“Do me a favor and stay away from that pond, Angel.” Muriel found herself using the same tone of voice her mother had always used. She smiled, but it was a sad smile, edged with bitterness.
“I know, I know, my almost-uncle died in there.” Angel was only half listening, her head poking into the refrigerator, her tight jeans riding so low on her hips that the waistband of her underwear showed. Muriel had a sudden urge to smack the girl, but she restrained it.
“That’s right.” The fetus in her belly stirred, then kicked, and Muriel winced. Only another week or two, she told herself. She didn’t know if the baby was a boy or a girl; she’d decided to let it be a surprise. Not that it really mattered anyway; its father was long gone, just as Angel’s was. Her luck with men had been little short of catastrophic for as long as she cared to remember.
Angel was smearing jelly on a piece of bread already thickly spread with peanut butter. She sat at the kitchen table across from Muriel, squashing another slice of bread on top of the mess and then bringing the dripping sandwich to her mouth and taking a noisy bite. “Mom, how come you never brought me here?” she asked around a slobbering mouthful.
Muriel didn’t answer at first. What could she say? It wasn’t because she hadn’t gotten along with her parents; she had, even though she’d kept her distance since Angel was born. Was it the house itself that had kept her away, the stately but fading Colonial that had suddenly become a showplace after her brother’s death, the barren fields that had suddenly and copiously borne fruit, the pond with its lapping black life-taking waters? She wasn’t sure. “I suppose I just kind of lost touch with your grandma and grandpa over the years, sweetie,” she finally said. “You know how it is. They had their life, we had ours.”
Angel snorted. “Yeah. Some life.” Despite a face that was still pink and plump with childhood, the girl looked hard, and cynical far beyond her years. Muriel knew that the words were meant to make her feel guilty, and they did, although they made her angry too. She had struggled to give Angel the best life possible under the circumstances, and even though there were times when fate seemed against her, she felt she’d done a decent job. She couldn’t help but resent Angel a little for throwing her failings back into her face.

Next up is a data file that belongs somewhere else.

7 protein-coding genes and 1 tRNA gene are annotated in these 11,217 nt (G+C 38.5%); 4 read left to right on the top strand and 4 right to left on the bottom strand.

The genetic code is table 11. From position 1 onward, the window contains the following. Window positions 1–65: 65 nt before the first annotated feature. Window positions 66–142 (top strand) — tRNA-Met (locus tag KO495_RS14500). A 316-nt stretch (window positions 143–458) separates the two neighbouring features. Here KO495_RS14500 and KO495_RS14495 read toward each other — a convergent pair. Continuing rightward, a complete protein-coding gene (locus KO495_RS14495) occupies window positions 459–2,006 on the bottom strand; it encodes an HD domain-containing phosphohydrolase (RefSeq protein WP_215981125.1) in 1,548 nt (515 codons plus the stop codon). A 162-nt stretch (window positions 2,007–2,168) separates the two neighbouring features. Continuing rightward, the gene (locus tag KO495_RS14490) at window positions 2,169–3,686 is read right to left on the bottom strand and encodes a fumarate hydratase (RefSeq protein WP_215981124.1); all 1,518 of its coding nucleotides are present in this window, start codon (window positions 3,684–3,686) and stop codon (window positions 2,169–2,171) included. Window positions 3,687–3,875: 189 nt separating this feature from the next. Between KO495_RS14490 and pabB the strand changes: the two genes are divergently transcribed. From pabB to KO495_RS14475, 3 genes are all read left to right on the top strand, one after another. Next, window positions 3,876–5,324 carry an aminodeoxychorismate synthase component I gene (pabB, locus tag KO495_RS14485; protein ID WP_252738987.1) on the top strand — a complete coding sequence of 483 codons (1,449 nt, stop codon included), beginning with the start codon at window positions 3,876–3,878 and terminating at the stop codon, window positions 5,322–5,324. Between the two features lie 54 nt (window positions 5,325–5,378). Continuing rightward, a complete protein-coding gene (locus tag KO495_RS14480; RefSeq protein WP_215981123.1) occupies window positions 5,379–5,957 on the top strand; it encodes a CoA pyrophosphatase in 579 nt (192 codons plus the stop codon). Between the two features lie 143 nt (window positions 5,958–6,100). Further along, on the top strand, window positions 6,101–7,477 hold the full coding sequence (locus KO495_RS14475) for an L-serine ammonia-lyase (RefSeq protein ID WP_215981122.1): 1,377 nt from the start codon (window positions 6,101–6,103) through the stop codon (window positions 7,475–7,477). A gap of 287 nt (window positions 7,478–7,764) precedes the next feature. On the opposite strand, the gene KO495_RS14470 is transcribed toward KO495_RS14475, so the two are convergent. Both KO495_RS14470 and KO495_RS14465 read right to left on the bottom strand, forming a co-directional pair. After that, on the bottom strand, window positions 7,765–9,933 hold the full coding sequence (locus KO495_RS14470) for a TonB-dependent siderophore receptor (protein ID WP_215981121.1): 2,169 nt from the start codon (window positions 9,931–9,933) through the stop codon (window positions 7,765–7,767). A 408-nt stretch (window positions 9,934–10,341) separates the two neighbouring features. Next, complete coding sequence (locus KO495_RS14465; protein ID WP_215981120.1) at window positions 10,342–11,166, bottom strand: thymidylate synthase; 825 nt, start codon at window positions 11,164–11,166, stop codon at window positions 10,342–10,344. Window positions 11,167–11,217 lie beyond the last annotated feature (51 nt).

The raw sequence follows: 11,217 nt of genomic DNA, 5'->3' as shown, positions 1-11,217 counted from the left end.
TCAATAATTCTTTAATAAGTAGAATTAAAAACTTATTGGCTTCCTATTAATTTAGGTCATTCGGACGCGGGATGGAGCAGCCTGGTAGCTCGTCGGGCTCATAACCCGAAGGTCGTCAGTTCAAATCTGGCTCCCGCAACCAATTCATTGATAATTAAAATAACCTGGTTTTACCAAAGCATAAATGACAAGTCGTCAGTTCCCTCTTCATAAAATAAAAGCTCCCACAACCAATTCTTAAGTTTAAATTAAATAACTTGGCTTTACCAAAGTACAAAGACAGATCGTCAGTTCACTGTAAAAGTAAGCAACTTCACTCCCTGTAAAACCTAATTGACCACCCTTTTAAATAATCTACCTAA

“I’m sorry.” Muriel wasn’t sure if that was entirely true, but she was too tired to argue. “I should have brought you to meet them. I should have done better.”
Angel shrugged, still chewing, then looked away, out the kitchen window toward the pond. “I wonder how deep it is,” she mused, almost to herself.
The baby, a boy, was born less than a week later. Muriel drove herself to the hospital, Angel silent in the seat beside her.
She named the boy William, after her drowned brother, and she brought him home to her parents’ old house and put him in the same room that the first William had slept in before he died. She didn’t know exactly why she did it, although she told herself that it didn’t matter, that her brother’s old room was as good as any other.
William the second was a very good baby, and slept most of the time; nonetheless, Muriel spent hours in the nursery with him, watching him sleep. Sometimes she would sit in the rocking chair by the nursery window and stare out at the pond, which now seemed darker and deeper than ever. Sometimes she thought she saw choppy little waves, disturbances in the middle of the pond, as if as school of piranha were attacking its prey just beneath the surface of the water. She saw this on several successive days, and on each day the disturbance seemed ever so slightly closer to the shore. She wondered if there was a large fish living there, or maybe an alligator.
Muriel moved her bed into the nursery, and slept directly beneath the window.